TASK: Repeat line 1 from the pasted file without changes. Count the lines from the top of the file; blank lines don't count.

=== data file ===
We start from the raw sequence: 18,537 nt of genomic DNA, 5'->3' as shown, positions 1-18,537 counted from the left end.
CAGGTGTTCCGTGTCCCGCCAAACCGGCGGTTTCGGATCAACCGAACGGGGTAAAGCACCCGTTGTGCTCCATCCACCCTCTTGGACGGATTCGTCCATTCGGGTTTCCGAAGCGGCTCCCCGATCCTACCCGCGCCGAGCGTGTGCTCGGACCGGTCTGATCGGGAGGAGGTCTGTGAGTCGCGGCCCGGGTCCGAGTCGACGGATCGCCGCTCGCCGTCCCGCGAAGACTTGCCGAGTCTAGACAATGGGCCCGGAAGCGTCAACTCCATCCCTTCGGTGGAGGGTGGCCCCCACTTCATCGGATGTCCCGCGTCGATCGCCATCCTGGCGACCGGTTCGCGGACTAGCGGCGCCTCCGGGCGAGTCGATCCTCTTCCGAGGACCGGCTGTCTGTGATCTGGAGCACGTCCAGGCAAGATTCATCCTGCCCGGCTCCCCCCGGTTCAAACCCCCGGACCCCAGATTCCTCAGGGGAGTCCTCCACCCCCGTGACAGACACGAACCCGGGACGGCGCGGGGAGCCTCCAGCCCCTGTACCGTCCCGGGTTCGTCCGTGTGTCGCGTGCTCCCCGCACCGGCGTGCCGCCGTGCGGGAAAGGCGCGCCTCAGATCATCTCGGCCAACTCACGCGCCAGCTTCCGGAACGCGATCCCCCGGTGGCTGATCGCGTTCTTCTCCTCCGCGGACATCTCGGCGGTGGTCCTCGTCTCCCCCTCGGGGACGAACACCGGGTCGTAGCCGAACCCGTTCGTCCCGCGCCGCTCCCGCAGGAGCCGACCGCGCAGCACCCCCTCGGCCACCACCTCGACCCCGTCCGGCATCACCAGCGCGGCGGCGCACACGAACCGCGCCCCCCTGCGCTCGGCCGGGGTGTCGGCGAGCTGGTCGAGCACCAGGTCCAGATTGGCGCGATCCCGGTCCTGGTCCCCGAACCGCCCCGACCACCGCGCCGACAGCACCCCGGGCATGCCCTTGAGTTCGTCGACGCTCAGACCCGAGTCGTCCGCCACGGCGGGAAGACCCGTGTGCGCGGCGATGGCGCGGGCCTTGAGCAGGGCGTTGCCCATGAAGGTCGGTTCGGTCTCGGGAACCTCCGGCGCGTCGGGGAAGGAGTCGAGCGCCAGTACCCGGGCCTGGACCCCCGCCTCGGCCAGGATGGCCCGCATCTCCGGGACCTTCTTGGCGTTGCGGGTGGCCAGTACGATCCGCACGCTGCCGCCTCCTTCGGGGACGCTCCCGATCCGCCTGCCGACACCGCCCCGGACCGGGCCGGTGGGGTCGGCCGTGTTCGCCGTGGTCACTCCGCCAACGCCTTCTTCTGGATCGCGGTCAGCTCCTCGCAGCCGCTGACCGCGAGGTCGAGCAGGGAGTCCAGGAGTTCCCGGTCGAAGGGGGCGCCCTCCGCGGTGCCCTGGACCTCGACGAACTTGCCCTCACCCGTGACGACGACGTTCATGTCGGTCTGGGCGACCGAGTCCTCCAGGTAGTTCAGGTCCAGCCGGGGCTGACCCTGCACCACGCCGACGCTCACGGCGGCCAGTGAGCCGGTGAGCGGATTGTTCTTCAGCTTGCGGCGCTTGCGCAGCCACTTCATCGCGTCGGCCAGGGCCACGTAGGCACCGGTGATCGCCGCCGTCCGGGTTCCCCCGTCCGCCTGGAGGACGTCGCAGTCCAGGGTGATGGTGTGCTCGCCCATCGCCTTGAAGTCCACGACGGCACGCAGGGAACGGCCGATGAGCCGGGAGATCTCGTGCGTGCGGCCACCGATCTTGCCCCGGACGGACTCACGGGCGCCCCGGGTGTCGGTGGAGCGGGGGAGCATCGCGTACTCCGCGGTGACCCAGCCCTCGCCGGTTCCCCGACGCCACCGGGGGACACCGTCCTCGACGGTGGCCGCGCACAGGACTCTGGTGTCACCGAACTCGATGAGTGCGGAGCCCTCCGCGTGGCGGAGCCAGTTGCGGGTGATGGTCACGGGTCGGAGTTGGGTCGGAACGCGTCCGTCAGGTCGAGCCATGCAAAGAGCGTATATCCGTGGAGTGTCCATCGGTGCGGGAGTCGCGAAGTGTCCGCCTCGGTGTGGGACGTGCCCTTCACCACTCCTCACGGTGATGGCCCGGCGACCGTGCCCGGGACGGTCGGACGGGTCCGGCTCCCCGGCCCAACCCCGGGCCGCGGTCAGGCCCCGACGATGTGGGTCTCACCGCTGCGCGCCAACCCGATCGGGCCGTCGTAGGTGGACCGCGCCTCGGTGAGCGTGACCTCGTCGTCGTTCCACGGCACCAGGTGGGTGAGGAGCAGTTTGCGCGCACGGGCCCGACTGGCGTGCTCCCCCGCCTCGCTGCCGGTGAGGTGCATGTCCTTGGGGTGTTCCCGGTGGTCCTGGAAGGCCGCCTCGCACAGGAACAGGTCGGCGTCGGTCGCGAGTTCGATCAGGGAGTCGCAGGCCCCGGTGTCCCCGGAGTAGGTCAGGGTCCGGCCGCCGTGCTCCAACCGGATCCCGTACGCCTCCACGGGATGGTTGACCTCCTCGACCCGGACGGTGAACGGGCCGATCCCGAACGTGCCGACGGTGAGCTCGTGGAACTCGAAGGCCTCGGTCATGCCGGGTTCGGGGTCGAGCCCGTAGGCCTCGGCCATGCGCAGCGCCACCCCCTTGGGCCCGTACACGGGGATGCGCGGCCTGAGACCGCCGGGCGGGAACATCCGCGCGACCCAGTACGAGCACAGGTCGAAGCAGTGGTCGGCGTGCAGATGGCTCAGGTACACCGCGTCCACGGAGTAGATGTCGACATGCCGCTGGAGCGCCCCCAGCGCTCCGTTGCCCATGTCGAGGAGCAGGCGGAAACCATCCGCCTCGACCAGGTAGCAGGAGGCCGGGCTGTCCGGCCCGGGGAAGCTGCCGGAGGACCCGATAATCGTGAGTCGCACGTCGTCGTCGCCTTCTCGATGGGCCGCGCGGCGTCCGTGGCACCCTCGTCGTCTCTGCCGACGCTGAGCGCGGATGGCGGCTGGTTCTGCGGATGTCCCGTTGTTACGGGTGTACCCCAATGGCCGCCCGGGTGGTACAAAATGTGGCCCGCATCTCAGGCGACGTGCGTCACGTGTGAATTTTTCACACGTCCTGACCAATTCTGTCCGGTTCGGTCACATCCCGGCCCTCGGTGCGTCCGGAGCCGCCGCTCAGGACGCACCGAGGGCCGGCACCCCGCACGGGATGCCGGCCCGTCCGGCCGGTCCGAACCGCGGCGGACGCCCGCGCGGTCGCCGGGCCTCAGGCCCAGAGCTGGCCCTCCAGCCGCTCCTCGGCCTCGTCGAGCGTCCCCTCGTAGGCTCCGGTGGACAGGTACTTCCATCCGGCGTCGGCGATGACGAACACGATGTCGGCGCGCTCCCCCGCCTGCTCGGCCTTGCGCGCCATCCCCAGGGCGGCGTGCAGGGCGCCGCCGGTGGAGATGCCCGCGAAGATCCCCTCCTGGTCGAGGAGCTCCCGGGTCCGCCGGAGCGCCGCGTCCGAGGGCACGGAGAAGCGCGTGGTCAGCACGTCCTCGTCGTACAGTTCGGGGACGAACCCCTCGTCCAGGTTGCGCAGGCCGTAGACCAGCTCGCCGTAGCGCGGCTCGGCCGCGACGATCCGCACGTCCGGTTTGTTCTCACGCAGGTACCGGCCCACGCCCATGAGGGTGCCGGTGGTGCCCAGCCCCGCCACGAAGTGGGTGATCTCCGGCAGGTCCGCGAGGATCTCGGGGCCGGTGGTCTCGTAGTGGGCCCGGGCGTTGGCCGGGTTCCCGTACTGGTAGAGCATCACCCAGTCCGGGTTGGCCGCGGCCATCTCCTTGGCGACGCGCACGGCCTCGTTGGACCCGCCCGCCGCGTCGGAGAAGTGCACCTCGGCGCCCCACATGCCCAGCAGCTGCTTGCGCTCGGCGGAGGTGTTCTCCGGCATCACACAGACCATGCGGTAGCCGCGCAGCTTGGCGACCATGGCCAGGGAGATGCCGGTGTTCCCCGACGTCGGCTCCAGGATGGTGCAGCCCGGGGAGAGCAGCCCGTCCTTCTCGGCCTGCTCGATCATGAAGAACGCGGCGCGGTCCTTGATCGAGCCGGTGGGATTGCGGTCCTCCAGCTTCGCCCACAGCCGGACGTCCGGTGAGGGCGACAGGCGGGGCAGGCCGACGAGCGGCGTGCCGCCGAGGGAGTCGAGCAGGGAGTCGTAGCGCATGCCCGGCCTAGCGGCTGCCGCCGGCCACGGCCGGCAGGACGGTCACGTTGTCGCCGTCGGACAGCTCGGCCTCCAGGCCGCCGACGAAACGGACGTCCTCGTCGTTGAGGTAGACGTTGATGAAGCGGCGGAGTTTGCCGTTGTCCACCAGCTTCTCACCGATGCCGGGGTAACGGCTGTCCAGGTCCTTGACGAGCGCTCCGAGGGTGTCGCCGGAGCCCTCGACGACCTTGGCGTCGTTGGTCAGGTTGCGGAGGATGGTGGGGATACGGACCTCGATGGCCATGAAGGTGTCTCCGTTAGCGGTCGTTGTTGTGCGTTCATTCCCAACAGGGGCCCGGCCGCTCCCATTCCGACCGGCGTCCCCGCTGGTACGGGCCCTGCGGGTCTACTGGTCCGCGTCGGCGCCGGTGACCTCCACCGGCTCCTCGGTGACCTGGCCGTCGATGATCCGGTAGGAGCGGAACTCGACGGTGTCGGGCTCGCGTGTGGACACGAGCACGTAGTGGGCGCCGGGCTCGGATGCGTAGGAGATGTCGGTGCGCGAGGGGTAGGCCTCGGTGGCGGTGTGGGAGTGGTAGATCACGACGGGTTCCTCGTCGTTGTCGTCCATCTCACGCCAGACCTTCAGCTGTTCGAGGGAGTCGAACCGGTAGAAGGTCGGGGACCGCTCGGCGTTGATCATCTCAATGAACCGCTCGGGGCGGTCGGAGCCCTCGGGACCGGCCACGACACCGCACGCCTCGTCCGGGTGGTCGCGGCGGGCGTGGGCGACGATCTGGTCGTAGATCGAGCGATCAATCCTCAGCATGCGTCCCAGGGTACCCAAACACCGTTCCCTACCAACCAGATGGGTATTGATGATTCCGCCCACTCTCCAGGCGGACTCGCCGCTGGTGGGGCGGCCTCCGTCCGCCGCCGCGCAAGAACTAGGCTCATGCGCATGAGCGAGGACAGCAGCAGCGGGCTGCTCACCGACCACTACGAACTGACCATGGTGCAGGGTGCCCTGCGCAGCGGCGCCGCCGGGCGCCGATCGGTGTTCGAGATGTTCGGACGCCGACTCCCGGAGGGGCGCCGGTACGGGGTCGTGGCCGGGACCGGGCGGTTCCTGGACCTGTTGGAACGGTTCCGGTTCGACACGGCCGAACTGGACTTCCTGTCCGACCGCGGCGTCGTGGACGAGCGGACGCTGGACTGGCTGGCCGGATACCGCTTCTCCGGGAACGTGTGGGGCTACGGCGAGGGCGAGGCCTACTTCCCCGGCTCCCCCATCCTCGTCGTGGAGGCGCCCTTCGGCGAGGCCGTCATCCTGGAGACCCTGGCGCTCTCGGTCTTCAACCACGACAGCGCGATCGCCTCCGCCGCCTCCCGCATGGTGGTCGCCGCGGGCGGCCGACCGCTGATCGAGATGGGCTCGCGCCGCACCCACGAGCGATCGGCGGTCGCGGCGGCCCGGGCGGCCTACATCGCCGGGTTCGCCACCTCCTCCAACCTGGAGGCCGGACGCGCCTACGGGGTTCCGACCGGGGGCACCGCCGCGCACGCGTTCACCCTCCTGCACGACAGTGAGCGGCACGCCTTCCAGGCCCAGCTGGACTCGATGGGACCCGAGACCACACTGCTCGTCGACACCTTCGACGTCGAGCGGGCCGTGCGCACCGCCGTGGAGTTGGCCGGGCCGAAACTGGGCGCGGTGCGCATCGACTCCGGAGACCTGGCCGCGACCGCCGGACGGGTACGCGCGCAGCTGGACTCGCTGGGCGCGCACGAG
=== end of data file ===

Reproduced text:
We start from the raw sequence: 18,537 nt of genomic DNA, 5'->3' as shown, positions 1-18,537 counted from the left end.